As everyone tries to jump on the “green” bandwagon it’s getting more and more difficult to figure out what is green. As I wrote in a previous post, greenwashing abounds throughout the environmental and sustainability movement. So how does a home qualify as being “green”? Are there certifications or standards to which a home must adhere? Can an older home be retrofitted to have features that are considered environmentally positive. In this post we’ll look at three homes and see why each of them can claim features that are planet friendly.
When a new home is built the builder can decide as Patty Shields did, to build the greenest home possible. The Metro Green Home in Arlington, Virginia is the first home in the state certified by the US Green Building Council (USGBC) with the Leadership in Energy and Environmental Design (LEED) Platinum designation, the very highest possible. LEED for Homes is a nationally recognized third party certification system whose rigorous process has become the primary standard by which homes are rated. The Metro Green Home features geothermal heating and cooling, supplemental solar heating and hot water and exceeds all Energy Star standards. The annual heating and cooling bills are projected to be less than $500 for the whole year making it a net zero energy house . The home’s building materials are pre-cut, sorted and recycled so that less tan 20% of the construction waste goes landfill. The house was oriented for maximum natural light and passive heating. These are just a few of the features that make the Metro Green Home an example of the greenest of the green. Click on the the link above to learn more about this
In DC a 1925 row house has was lovingly restored by the owner with the intention of “conserving natural resources and creating a healthy space”. The owner restored the home’s original heartwood pine floors, thus both reducing waste and retaining natural beauty. All the appliances and the windows are Energy Star rated. The paint, sealants and adhesives used in the renovation are all low in volatile organic compounds. (VOCs) The bathrooms were renovated with low flow shower heads and the home has outdoor rain barrels to conserve water. In addition to saving energy with windows and appliances, the home will save even more energy because of the recycled denim insulation. A home with a high walk score automatically gets planet friendly points because walking to shop, run errands or catch a bus or subway reduces gasoline dependence. This home is walking distance to two metros stops as well as shopping, restaurants and entertainment.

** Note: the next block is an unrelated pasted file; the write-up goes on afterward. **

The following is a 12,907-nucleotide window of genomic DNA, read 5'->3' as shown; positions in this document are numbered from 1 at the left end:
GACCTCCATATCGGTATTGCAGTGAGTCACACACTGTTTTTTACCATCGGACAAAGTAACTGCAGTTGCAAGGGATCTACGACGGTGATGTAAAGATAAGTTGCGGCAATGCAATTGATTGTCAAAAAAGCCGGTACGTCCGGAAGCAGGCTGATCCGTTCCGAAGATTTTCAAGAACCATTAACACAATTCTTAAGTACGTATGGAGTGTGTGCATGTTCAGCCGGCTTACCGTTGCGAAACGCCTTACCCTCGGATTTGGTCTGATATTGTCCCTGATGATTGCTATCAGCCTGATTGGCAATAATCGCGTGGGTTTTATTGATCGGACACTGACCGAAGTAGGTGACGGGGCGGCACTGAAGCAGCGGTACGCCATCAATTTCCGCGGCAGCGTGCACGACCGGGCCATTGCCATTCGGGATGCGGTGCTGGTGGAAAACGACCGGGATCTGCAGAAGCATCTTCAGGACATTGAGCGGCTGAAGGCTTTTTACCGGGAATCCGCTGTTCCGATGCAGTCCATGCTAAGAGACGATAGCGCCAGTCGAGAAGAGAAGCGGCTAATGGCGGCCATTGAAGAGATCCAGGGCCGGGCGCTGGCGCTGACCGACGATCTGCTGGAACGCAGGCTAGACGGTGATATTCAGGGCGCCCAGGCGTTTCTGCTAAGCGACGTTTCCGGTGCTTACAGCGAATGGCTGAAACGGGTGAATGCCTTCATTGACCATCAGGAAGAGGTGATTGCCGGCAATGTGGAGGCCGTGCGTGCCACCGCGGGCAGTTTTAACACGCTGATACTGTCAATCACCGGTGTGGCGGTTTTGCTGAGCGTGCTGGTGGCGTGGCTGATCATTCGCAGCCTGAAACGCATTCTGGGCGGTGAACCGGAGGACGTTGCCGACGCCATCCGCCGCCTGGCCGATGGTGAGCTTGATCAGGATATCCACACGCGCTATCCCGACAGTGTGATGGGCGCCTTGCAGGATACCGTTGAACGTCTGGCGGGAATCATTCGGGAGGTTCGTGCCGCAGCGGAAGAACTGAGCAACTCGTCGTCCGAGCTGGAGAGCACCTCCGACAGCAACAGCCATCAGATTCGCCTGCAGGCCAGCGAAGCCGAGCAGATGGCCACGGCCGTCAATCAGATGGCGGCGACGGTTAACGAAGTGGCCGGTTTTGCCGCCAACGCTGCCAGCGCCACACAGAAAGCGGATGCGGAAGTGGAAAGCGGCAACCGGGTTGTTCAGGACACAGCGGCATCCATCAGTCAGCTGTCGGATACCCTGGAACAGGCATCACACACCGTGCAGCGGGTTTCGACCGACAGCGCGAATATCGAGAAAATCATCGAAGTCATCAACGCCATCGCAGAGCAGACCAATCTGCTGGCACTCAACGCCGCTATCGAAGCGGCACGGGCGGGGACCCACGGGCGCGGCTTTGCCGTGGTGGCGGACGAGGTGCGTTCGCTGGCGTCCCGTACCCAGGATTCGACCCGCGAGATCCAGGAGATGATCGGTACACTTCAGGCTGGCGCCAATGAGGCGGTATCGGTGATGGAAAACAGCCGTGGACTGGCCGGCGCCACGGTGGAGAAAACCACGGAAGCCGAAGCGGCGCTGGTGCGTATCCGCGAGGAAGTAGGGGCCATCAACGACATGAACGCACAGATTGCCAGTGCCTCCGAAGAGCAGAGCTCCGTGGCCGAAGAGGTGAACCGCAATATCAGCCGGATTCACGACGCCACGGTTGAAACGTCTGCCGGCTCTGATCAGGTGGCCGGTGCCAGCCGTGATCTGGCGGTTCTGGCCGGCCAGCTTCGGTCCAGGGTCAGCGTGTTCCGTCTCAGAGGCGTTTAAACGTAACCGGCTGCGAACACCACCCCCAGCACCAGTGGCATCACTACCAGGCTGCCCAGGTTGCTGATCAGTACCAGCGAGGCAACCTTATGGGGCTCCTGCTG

Sometimes the only thing on a homeowner’s mind is to sell their home. But say there are improvements that need to be made to get the home ready to sell. If their real estate agent is trained to advise them on making planet friendly improvements as well as look for features in the home that are already planet friendly, the home stands a good chance of selling more quickly and for more money even in a down market. I recently listed a cute cape cod in Arlington. It needed some spiffing up to get it ready to sell. The house was painted throughout with low VOC paint. The master bedroom was recarpeted with eco-friendly carpet made from recyled plastic bottles (sounds weird but really beautiful). The kitchen and sun room floors were replaced with vibrantly colored marmoleum, a natural flooring that is not made from petrochemicals, but from linseed oil, rosins and wood flour. The house already had some great energy saving features like six ceiling fans, radiator heat, and double glazed low-E windows. This home also has a wonderful self-watering vegetable garden–talk about eating locally. It’s walk score is high since it’s walking distance to metro and one of the most popular destinations for socializing. The house, by the way, sold in three days.
When you’re ready to buy or sell a home, call me, your going green real estate advisor.
Gayle Fleming, Keller William Realty
Follow me on Twitter@ecogayle